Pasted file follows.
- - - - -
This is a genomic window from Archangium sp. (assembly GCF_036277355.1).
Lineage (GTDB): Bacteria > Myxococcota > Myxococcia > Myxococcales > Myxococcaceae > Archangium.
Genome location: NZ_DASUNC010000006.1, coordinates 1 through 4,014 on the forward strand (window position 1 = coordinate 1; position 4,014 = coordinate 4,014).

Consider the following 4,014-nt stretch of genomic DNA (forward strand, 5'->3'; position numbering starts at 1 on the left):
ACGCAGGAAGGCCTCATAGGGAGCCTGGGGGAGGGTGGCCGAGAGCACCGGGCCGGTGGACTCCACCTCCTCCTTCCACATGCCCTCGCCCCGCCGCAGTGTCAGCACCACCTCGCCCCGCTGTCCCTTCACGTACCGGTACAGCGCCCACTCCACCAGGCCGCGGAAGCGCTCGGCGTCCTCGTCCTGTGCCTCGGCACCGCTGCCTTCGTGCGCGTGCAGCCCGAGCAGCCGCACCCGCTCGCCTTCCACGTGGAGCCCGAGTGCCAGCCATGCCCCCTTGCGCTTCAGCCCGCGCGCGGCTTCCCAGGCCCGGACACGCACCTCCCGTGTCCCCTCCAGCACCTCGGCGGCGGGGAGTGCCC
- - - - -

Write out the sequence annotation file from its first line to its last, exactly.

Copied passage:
This is a genomic window from Archangium sp. (assembly GCF_036277355.1).
Lineage (GTDB): Bacteria > Myxococcota > Myxococcia > Myxococcales > Myxococcaceae > Archangium.
Genome location: NZ_DASUNC010000006.1, coordinates 1 through 4,014 on the forward strand (window position 1 = coordinate 1; position 4,014 = coordinate 4,014).

Consider the following 4,014-nt stretch of genomic DNA (forward strand, 5'->3'; position numbering starts at 1 on the left):
ACGCAGGAAGGCCTCATAGGGAGCCTGGGGGAGGGTGGCCGAGAGCACCGGGCCGGTGGACTCCACCTCCTCCTTCCACATGCCCTCGCCCCGCCGCAGTGTCAGCACCACCTCGCCCCGCTGTCCCTTCACGTACCGGTACAGCGCCCACTCCACCAGGCCGCGGAAGCGCTCGGCGTCCTCGTCCTGTGCCTCGGCACCGCTGCCTTCGTGCGCGTGCAGCCCGAGCAGCCGCACCCGCTCGCCTTCCACGTGGAGCCCGAGTGCCAGCCATGCCCCCTTGCGCTTCAGCCCGCGCGCGGCTTCCCAGGCCCGGACACGCACCTCCCGTGTCCCCTCCAGCACCTCGGCGGCGGGGAGTGCCC